faxed to him in his capacity as president of KTV before he began
working for KEC. See Kim Aff. ¶ 8.
The next three documents contain redacted minutes of meetings
held, respectively, on April 7, 1998; February 2, 1998; and
January 12, 1998. Each contains a heading referring to prisons
and a subheading referring to American Institutional, which is
also a named defendant. These notes state, respectively: (1)
"Pennsylvania is delaying the mandate for a clear set because of
the higher price involved."; (2) "Teddy informs me that there was
a general meeting of 27 Pennsylvania DOC managers at which the
13CLR was discussed and recommended."; and (3) "American
Institutional has visited all of the Pennsylvania facilities and
received uniformly positive responses." There is no information
as to who attended the meeting, although the parties seem to
agree that a KTV employee, Jay Bergen, wrote the notes. Mr. Lee
Korea Electronics does not have in its files the
memoranda or notes attached to [plaintiff's]
documents entitled "meetings." Korea Electronics
never received such things from KTV other than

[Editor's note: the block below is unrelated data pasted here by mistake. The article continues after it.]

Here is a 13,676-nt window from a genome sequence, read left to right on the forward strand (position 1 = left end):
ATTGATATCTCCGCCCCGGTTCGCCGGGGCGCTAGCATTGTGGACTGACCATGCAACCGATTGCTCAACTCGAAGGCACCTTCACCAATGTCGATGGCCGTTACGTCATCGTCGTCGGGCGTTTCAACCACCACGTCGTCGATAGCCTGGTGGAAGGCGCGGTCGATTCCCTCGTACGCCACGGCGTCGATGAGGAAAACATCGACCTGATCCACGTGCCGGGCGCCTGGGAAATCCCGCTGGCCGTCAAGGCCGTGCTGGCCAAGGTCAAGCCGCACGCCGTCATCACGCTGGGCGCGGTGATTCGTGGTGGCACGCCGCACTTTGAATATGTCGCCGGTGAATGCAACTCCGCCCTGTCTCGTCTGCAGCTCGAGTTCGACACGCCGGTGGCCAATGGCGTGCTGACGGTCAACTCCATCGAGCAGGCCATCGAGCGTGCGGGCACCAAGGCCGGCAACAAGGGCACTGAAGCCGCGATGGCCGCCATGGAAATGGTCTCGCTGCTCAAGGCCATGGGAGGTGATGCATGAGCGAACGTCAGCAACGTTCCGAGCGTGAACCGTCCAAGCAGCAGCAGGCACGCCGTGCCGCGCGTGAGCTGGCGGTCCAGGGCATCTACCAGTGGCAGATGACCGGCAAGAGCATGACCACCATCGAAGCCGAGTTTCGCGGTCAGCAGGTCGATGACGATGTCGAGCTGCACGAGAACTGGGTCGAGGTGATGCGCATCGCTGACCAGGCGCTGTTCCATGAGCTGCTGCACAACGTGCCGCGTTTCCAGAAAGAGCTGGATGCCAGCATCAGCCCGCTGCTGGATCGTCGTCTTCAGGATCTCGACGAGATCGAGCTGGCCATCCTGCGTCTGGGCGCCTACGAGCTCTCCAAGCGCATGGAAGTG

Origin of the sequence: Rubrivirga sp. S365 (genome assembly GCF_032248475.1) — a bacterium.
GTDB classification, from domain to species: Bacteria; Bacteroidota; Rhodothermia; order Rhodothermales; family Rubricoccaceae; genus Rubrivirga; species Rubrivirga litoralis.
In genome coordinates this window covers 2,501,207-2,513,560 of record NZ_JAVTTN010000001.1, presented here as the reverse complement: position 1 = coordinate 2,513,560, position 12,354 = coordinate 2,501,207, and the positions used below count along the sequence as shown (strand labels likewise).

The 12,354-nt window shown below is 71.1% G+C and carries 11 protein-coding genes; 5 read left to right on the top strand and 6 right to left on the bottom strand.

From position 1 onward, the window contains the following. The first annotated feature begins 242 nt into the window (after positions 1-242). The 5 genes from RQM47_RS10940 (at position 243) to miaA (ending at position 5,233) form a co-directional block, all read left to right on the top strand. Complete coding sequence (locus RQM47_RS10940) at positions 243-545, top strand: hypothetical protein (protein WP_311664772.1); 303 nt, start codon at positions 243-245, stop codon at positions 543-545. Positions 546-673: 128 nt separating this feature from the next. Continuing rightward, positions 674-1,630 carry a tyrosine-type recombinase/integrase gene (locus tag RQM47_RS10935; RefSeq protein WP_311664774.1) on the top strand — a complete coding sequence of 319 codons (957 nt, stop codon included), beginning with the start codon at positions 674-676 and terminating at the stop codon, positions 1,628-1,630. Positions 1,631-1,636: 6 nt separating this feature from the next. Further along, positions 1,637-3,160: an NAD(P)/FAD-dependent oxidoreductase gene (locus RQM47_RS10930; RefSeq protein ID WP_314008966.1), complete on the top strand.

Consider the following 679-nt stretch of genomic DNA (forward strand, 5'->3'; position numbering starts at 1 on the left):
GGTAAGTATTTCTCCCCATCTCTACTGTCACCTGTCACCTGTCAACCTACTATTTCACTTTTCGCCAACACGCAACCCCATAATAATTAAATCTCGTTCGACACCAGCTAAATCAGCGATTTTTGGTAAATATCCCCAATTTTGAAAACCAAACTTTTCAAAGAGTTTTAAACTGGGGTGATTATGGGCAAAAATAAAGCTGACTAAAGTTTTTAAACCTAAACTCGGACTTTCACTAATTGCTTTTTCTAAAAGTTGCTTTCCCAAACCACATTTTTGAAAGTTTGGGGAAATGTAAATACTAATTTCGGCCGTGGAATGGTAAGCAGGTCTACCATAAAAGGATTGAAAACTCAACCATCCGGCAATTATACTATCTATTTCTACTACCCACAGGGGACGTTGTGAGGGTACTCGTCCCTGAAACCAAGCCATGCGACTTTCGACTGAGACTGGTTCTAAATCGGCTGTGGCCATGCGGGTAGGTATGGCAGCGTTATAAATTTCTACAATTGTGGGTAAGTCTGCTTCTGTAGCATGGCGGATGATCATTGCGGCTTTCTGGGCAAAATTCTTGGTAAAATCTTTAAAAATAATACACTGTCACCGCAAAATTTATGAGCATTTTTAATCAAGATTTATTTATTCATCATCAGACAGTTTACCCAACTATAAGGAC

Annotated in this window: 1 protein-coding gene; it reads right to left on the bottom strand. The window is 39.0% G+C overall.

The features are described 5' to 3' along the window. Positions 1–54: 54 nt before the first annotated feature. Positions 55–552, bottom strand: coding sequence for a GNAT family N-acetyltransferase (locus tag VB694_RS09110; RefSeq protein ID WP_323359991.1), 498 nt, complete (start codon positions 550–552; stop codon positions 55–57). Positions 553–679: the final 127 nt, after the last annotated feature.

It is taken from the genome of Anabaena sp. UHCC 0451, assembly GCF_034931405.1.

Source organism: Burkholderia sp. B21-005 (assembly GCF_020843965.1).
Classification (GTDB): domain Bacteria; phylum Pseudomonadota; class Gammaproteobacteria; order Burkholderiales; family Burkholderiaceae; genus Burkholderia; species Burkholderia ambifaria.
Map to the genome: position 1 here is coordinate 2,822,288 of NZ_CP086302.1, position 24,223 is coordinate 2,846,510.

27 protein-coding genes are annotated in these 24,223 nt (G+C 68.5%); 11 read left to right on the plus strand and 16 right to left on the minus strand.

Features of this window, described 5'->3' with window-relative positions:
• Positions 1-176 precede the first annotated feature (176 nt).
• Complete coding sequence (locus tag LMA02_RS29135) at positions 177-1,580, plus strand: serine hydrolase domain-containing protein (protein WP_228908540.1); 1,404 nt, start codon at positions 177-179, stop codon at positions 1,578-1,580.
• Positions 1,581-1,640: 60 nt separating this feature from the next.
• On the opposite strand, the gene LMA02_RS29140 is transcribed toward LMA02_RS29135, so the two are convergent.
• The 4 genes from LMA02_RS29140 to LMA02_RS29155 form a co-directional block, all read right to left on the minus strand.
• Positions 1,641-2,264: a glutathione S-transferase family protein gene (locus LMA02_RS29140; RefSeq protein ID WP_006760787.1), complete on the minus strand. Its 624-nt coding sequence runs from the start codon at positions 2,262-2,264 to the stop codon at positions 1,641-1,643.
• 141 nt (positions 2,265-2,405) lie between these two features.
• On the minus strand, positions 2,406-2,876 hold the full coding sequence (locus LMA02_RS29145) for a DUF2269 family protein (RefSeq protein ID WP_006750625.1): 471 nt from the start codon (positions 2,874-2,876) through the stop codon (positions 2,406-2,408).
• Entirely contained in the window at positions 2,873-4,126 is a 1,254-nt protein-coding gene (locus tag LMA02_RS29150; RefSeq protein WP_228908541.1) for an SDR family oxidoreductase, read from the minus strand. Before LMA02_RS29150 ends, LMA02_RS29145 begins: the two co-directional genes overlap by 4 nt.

purchase orders. The "internal memorandum" referred
to in the opposition memo is not an internal memo
between KTV and Korea Electronics. Korea Electronics
does not and did not have any meetings with KTV
regarding sales, marketing or anything else
referenced in the documents. If these notes relate to
meetings, they are not meetings that Korea
Electronics attended, knew of, or otherwise had
anything to do with in any way.
Lee Aff. (2) ¶ 9. Mr. Kim acknowledges the possibility that he
might have received those notes but comments that each of the
items are dated before he was hired at KEC and that he would not
have informed KEC of any of the information in those notes. See
Kim Aff. ¶ 6; see also Kim. Dep. at 39-41 (stating ...